No Poverty

SDG 1: Creating structures

About 10 percent of the world’s people have to survive on less than 1.90 US dollars a day, and thus live in extreme poverty. Rural populations are especially affected, and Bosch has set out to do something about it: regional foundations such as the Bosch India Foundation and the Bosch China Charity Center are making targeted efforts to promote the economic development of rural areas. Moreover, Bosch associates around the world support non-profit organizations in the fight against poverty.

About three quarters of India’s population live in rural areas, often in deprived conditions. Since it was founded in 2008, the Bosch India Foundation has supported some 250 villages. The foundation’s work includes improving sanitation, access to healthcare, and education, as well as protecting the environment and improving economic conditions. Achieving improvements in all of these areas is decisive for improving the quality of life of rural populations in a lasting manner. In 2016, the foundation offered training to 17,800 women, farmers, and children. And their efforts paid off: some 2,000 women now have jobs, 2,500 farmers have achieved better yields than the national average, and 500 young people are earning more than 5,000 rupees (more than 70 euros) each month. All of this demonstrates the effectiveness of the foundation’s programs.


Promoting individual strength

In China, too, Bosch is committed to sustainable rural development. In July 2016, the Bosch China Charity Center established the “807 Social Innovation Center” charitable initiative, which has set itself the target of supporting Hongqi, a village in Yunnan Province. Educational resources are scarce in the community, which comprises some 2,500 people. Often, the rural population cannot afford school fees. Last year, the initiative provided some 220,000 Yuan (about 30,000 euros) to spark the village’s economic development and improve education in the community. The idea focused on bringing modern expertise to the village while at the same time making the best possible use of the population’s age-old know-how. For instance, the “Crafts New Program” uses traditional trades as a resource. At workshops, external designers are taught the skills of villagers, which they can then use in their own work. In 2016, the initiative resulted in the “Full of magic Shangri-La” exhibit at the local museum. The exhibit attracted 20,000 visitors and provided an important platform for local art. In addition to this, the designers went to local schools and cooperated with children and young people to create works of art.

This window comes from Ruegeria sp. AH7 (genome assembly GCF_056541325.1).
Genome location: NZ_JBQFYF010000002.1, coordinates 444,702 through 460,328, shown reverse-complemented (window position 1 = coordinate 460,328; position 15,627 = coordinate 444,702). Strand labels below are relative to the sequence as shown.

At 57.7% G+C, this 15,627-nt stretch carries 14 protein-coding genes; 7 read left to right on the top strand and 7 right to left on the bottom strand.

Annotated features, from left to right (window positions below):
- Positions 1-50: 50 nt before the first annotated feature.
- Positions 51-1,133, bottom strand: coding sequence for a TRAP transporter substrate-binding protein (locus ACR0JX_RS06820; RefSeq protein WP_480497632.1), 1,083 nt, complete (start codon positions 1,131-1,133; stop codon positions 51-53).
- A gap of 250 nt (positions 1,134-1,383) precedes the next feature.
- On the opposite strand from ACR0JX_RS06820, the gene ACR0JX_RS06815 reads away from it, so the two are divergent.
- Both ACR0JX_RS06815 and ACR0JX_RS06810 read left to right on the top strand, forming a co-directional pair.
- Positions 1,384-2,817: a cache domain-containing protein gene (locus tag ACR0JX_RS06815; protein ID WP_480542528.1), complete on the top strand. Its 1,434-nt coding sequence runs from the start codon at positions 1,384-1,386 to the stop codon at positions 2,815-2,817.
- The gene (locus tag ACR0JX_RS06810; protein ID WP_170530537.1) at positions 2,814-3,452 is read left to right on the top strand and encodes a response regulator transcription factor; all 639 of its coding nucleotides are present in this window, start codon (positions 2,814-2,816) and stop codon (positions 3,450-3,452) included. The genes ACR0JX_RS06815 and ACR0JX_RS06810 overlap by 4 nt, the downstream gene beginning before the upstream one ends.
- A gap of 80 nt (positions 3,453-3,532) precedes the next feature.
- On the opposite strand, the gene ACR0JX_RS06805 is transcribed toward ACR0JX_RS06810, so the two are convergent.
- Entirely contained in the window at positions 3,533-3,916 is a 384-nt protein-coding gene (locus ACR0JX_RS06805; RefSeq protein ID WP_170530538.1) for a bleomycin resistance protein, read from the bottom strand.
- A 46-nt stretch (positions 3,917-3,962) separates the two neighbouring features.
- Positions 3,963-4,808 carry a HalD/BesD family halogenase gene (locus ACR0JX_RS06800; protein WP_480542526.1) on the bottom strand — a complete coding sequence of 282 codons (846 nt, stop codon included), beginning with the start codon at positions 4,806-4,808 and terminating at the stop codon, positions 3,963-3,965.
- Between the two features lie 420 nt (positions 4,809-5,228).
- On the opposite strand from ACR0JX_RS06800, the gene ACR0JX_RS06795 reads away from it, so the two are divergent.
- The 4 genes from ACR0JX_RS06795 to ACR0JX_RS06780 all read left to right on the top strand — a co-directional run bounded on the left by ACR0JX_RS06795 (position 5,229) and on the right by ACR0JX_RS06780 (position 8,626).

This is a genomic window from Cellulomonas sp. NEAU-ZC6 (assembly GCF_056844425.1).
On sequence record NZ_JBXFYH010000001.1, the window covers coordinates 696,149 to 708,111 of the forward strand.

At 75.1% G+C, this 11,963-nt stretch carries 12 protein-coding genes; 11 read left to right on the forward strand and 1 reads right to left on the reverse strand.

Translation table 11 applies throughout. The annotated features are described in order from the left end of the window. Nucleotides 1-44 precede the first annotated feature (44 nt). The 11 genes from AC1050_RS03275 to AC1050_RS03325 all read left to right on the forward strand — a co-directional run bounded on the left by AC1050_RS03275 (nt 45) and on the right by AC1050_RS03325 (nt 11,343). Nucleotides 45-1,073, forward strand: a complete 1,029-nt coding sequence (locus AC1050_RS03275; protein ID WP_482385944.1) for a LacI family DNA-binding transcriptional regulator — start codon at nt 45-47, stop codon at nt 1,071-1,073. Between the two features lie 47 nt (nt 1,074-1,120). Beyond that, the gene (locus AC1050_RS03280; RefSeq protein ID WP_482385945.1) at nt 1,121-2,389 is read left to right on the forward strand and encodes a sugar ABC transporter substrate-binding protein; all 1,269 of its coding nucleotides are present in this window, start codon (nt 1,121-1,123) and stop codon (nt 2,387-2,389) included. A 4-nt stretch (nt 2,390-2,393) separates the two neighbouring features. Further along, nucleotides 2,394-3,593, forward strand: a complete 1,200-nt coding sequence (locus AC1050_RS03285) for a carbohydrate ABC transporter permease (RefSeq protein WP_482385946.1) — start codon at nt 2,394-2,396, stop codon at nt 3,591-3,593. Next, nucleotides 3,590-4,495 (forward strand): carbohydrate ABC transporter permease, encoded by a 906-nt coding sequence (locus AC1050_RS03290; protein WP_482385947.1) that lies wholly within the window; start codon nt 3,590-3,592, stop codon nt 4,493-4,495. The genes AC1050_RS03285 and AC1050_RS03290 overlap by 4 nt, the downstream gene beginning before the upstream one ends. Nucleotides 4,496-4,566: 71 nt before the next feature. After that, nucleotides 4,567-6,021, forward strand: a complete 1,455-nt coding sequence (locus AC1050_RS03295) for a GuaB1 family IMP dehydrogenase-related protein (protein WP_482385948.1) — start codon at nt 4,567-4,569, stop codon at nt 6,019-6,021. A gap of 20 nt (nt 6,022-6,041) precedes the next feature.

Regional foundations in numbers (2016) 


Bosch Community Fund (Farmington Hills, USA) 

EUR 3.3m


 Bosch China Charity Center (Shanghai, China) 

EUR 2.4m


Instituto Robert Bosch (Campinas, Brazil) 

EUR 1.0m


Bosch India Foundation (Bangalore, India) 

EUR 0.9m

Committed to fighting poverty

In 2016, Bosch locations around the world contributed to the fight against poverty. In Australia, almost every Bosch associate actively supported the St. Vincent de Paul Society in its efforts to help the homeless in Melbourne. With fundraising activities such as the auctioning off of household items, donations totaling 45,000 Australian dollars (about 32,000 euros) were collected. This by far exceeded the initial fundraising target of 30,000 dollars. The money was used to distribute 29,000 warm meals. A “sleep out” also comprised part of the initiative: for one night, 35 Bosch associates slept on the street, among them Gavin Smith, the president of Bosch Australia. The aim was to raise awareness of homelessness and attract more supporters to the cause.

In the Ukraine, associates at all Bosch locations collected a total of 10,000 euros for the “Hoverla” project. The money went toward renovating the Zaluchchia orphanage with the active support of Bosch associates. In France, too, Bosch associates lent a helping hand by rounding off their salaries to the nearest euro. Some 1,100 associates at twelve locations took part, and raised a total of 3,600 euros for children’s charities.